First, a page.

Since the moment Brandon Rush announced from his locker room chair in Auburn Hills, Mich., last March that he was returning for his sophomore season, great expectations have been placed on Bill Self's fourth Kansas University basketball team.
Since that time, expectations have been the only aspect of the program for which the word great applies.
Sports Illustrated set the bar high by picking Kansas first in the nation. Mario Chalmers, poking his head out from behind Julian Wright, was chosen as the cover photo. Rush was chosen as a first-team All-American by the Associated Press.
Mix in highly regarded freshmen Darrell Arthur and Sherron Collins and returning starters Russell Robinson and Sasha Kaun, and it's easy to see why this team was projected as a potential big winner.
Yet, as Saturday's loss at Texas Tech served as another reminder, the Jayhawks are a long way from playing well enough to survive four games in a row against tournament teams and earn a trip to Atlanta.
Such honors as a Sports Illustrated cover and preseason first-team All-American citing normally are reserved for great players, so is it fair to say Kansas has three great sophomores? No, it isn't. Kansas has three very good sophomores and, in the case of Wright, a sophomore who can look great, such as against Florida, and can look not very good at all, such as against Missouri and Texas Tech.
The best player on the team? Not an easy question to answer. For the month of November, it was Wright. Chalmers was the best December player, and so far in January it has been Rush. Could it be Collins in February and Arthur in March?
Kevin Durant of Texas, Alando Tucker of Wisconsin and Tyler Hansbrough of North Carolina have earned the right to be called great college basketball players. KU doesn't have a player who can say the same yet, and the Jayhawks can't claim consistency as a team.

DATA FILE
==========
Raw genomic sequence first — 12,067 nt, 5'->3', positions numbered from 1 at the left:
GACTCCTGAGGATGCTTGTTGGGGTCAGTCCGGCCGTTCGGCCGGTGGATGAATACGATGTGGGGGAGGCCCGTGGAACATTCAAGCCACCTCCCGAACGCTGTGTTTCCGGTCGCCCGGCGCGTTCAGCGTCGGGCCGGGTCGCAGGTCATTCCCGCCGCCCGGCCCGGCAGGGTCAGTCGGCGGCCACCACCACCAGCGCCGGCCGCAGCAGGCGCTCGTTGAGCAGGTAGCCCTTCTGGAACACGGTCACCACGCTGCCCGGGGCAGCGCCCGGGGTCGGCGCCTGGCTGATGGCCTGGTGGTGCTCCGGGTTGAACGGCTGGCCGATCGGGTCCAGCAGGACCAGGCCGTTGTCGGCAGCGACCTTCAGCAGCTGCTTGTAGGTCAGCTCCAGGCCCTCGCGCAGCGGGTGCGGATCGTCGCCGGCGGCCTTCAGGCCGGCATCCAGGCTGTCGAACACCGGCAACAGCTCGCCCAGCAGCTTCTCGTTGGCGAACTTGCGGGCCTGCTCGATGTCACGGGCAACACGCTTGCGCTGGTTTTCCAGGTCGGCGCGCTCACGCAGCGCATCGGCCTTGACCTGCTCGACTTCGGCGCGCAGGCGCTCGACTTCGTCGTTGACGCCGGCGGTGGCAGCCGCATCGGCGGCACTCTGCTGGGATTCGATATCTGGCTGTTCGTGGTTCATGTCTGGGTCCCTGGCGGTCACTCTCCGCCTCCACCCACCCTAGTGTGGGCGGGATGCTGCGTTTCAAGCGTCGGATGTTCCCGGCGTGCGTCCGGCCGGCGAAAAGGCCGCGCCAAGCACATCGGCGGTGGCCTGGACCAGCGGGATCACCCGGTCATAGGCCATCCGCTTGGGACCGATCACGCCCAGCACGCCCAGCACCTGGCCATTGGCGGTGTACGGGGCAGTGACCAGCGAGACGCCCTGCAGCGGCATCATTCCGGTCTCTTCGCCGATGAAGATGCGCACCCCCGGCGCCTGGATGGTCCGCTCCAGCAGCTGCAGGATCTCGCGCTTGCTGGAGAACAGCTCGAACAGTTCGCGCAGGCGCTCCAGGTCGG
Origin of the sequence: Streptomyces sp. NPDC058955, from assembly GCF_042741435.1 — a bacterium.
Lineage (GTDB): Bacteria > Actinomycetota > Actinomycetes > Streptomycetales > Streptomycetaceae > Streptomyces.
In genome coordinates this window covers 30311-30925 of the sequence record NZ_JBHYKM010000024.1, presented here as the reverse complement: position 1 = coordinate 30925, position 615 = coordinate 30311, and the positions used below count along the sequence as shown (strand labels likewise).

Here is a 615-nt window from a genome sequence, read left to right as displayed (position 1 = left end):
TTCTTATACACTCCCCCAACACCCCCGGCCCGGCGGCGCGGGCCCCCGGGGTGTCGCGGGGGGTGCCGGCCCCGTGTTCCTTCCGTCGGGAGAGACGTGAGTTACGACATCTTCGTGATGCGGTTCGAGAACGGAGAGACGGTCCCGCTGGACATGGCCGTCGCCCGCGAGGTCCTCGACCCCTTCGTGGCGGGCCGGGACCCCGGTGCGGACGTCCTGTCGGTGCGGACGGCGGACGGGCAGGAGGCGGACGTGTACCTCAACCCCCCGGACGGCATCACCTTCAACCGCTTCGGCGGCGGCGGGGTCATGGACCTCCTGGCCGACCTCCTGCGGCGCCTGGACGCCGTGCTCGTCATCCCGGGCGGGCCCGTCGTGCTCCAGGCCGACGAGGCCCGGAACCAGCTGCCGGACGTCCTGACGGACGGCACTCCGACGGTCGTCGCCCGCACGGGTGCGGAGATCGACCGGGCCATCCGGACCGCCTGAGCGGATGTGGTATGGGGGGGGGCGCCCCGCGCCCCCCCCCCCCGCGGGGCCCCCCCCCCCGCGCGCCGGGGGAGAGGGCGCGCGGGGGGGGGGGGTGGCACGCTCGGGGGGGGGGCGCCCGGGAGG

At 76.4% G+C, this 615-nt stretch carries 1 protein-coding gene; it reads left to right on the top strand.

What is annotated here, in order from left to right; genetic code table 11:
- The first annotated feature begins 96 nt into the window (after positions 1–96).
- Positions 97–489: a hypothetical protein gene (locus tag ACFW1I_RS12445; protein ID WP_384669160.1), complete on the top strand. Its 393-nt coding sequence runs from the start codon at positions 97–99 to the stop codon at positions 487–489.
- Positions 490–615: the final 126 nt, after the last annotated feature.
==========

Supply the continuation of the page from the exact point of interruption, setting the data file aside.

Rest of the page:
KU must become a tougher team against which to play. Employing full-court pressure more often, maybe for a couple of short stretches per half, could be a means of not just forcing turnovers in spurts but of getting the adrenaline flowing faster to stave off sluggishness.
If that sounds too simplistic, so what? Examining reasons it could backfire might be too complex. Quickness and length are the two greatest qualities of this team, and both would come in handy for building effective full-court presses.
Two other adjustments are in order. Wright needs to think score first when he gets the ball in the post and pass first when he gets it on the perimeter. He's doing the opposite.
It didn't take the Tech loss to show Self the Jayhawks aren't there yet.
"I'd say we're a month away from being consistent, being tough and doing the things we need to do to become a complete team," Self said before leaving for Lubbock. "I don't necessarily think that is so bad because it may allow us to peak at the right time. I still don't feel we are where we can get, even though we haven't played poorly."
Greatness is what Self and his players wants to achieve. As usual around Kansas basketball, nothing short of that will meet expectations.